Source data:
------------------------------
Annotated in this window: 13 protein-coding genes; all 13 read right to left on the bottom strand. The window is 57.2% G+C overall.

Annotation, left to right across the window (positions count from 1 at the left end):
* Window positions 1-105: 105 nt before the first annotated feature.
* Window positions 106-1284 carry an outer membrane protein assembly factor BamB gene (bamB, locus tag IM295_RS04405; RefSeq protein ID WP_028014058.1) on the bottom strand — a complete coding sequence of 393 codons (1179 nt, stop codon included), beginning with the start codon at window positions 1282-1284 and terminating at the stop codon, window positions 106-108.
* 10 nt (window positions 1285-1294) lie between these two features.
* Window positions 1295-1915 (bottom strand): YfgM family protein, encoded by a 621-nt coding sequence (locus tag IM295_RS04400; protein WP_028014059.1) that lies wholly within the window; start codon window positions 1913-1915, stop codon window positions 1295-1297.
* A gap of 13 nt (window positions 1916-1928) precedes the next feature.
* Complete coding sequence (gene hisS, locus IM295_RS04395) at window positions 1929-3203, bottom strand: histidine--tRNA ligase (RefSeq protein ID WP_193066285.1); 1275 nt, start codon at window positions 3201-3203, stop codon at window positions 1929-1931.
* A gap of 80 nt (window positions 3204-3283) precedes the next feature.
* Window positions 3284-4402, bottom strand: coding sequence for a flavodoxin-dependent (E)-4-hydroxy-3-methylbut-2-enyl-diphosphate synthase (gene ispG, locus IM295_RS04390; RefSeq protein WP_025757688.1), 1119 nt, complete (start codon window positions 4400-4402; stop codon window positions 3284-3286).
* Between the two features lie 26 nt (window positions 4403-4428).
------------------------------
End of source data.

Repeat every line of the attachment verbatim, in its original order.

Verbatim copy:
Annotated in this window: 13 protein-coding genes; all 13 read right to left on the bottom strand. The window is 57.2% G+C overall.

Annotation, left to right across the window (positions count from 1 at the left end):
* Window positions 1-105: 105 nt before the first annotated feature.
* Window positions 106-1284 carry an outer membrane protein assembly factor BamB gene (bamB, locus tag IM295_RS04405; RefSeq protein ID WP_028014058.1) on the bottom strand — a complete coding sequence of 393 codons (1179 nt, stop codon included), beginning with the start codon at window positions 1282-1284 and terminating at the stop codon, window positions 106-108.
* 10 nt (window positions 1285-1294) lie between these two features.
* Window positions 1295-1915 (bottom strand): YfgM family protein, encoded by a 621-nt coding sequence (locus tag IM295_RS04400; protein WP_028014059.1) that lies wholly within the window; start codon window positions 1913-1915, stop codon window positions 1295-1297.
* A gap of 13 nt (window positions 1916-1928) precedes the next feature.
* Complete coding sequence (gene hisS, locus IM295_RS04395) at window positions 1929-3203, bottom strand: histidine--tRNA ligase (RefSeq protein ID WP_193066285.1); 1275 nt, start codon at window positions 3201-3203, stop codon at window positions 1929-1931.
* A gap of 80 nt (window positions 3204-3283) precedes the next feature.
* Window positions 3284-4402, bottom strand: coding sequence for a flavodoxin-dependent (E)-4-hydroxy-3-methylbut-2-enyl-diphosphate synthase (gene ispG, locus IM295_RS04390; RefSeq protein WP_025757688.1), 1119 nt, complete (start codon window positions 4400-4402; stop codon window positions 3284-3286).
* Between the two features lie 26 nt (window positions 4403-4428).